P4C is also being practiced in at least two primary schools in Taunton, Somerset - and is being cascaded upwards to the local Comprehensive from September.

On the original question, I would agree that setting up an atheist free school would represent an 'inadvertent endorsement of the system' and as such should be avoided like the plague!

Garkbit said...

Here's an interesting example of philosophy in schools from Australia.

Stephen said...

I'm with PaulJ. This is simply the way all schools should be. Teach about religions, but leave religion instruction out of school (parents, churches etc.)

Teaching evidence-based knowledge is surely the only way to go. The alterntive is to answer the child's favourite question of "Why?" with "because someone once said so".

silvertiger said...

I understand both the enthusiasm for, and the caution about, the idea of starting a "Dawkins school".

Yes, it is true that all state schools should be that sort of school, making a free-thinking academy redundant but, unfortunately, state schools are not that sort of school and until the state starts providing proper education for our children, an interim solution might have to be considered.

No, I do not think that a free-thinking academy would endorse a system in which schools are based on particular faiths or philosophies for the simple reason that such a school would not be based on a philosophy but precisely on a lack of a philosophy. It would be the sort of school that all academies ought to be, whether they are faith based or not. Teaching children to question, to seek evidence and to use logic is not a philosophy. At most it is a methodology and a very sound one that all schools should be promoting.

For the above reasons, Dawkins is right that such a school should not be regarded as an "atheist school". Nor should it be regarded as a "Humanist school", since Humanism most emphatically is a philosophy or even a creed (it "believes" in human values, for instance). Setting up a Humanist school would be a disastrous move and would give aid and comfort to those promoting religious schools.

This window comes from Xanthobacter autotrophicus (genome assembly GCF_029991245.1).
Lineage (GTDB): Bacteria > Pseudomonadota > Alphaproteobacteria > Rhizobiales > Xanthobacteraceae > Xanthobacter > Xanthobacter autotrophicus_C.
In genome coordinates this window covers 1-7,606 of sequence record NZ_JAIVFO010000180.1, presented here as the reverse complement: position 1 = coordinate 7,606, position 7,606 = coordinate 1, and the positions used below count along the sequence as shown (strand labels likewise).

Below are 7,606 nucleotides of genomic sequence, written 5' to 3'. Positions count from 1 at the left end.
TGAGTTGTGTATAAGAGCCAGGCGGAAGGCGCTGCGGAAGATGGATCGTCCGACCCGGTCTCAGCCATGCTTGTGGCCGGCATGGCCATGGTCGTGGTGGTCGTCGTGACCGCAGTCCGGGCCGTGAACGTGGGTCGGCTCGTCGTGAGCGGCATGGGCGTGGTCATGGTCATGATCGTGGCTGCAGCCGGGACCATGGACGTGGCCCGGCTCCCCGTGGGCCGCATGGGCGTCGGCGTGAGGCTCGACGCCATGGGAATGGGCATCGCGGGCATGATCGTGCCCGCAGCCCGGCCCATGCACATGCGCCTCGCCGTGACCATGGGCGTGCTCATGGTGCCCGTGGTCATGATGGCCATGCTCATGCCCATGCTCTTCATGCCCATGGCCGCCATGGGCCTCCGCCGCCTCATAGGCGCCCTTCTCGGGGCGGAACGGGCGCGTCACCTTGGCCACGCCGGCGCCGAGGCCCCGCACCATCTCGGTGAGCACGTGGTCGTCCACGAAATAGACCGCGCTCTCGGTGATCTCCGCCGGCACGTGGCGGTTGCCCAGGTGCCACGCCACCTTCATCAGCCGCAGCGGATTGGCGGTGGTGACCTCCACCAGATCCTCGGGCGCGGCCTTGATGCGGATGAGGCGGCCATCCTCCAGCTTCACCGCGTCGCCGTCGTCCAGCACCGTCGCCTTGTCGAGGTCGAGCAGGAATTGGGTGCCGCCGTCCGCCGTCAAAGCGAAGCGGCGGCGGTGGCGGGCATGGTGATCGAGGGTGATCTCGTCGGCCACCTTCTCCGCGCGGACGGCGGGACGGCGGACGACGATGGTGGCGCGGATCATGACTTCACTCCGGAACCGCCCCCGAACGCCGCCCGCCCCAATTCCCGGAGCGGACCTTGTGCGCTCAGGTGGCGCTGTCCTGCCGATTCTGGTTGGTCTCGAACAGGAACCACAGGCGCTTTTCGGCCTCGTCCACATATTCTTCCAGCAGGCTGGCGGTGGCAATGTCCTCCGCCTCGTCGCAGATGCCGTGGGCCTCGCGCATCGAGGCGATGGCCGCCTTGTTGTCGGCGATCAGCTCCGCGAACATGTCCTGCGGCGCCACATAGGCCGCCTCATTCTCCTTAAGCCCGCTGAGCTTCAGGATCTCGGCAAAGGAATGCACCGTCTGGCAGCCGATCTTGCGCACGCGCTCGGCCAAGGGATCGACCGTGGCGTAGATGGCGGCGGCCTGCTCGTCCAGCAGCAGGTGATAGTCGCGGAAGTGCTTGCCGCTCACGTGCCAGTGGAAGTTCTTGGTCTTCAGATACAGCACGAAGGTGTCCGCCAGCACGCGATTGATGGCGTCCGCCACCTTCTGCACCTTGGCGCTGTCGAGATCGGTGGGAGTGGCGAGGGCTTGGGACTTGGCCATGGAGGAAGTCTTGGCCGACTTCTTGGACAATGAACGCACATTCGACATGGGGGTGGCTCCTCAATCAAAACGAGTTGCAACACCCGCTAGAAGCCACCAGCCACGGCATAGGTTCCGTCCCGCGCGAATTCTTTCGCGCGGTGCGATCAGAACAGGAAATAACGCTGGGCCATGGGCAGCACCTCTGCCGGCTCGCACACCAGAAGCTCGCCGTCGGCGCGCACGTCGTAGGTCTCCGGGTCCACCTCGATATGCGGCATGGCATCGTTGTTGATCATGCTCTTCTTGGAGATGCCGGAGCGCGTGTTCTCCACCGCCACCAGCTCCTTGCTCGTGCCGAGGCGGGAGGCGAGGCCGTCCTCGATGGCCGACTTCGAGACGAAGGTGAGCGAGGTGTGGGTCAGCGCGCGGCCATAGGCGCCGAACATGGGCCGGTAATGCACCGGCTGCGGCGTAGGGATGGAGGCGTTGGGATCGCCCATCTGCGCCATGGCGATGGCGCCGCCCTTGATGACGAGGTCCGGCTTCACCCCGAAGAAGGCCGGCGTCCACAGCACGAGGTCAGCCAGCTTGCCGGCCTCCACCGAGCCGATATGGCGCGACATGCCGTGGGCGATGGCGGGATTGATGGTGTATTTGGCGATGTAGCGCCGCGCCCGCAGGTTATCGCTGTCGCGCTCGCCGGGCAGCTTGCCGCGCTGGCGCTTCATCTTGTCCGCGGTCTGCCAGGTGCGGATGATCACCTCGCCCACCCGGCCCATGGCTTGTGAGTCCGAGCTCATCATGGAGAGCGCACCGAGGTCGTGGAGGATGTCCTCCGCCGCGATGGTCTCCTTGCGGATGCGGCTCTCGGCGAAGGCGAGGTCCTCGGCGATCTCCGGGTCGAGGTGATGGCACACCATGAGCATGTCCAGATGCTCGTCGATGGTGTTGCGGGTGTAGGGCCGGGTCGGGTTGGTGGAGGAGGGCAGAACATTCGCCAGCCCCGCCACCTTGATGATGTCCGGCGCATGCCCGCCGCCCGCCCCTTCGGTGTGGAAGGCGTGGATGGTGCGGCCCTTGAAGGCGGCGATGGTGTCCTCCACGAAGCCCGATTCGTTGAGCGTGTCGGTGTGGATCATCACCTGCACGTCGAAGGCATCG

A free-thinking or secular school would, it seems to me, be a very good thing, not only in itself but also in the example it would set for other schools. It would at a stroke disprove the stupid lie that people brought up without religion are immoral and anti-social. The success of such a school would, I think, put tremendous pressure on faith schools to raise their game - something they would find hard to do, given the obstacles they place in their own path.

IftikharA said...

Almost all children now believe they go to school to pass exams. The idea that they may be there for an education is irrelevant. State schools have become exam factories, interested only in A to C Grades. They do not educate children. Exam results do not reflect a candidate’s innate ability. Employers have moaned for years that too many employees cannot read or write properly. According to a survey, school-leavers and even graduates lack basic literacy and numeracy skills. More and more companies are having to provide remedial training to new staff, who can’t write clear instructions, do simple maths, or solve problems. Both graduates and school-leavers were also criticised for their sloppy time-keeping, ignorance of basic customer service and lack of self-discipline.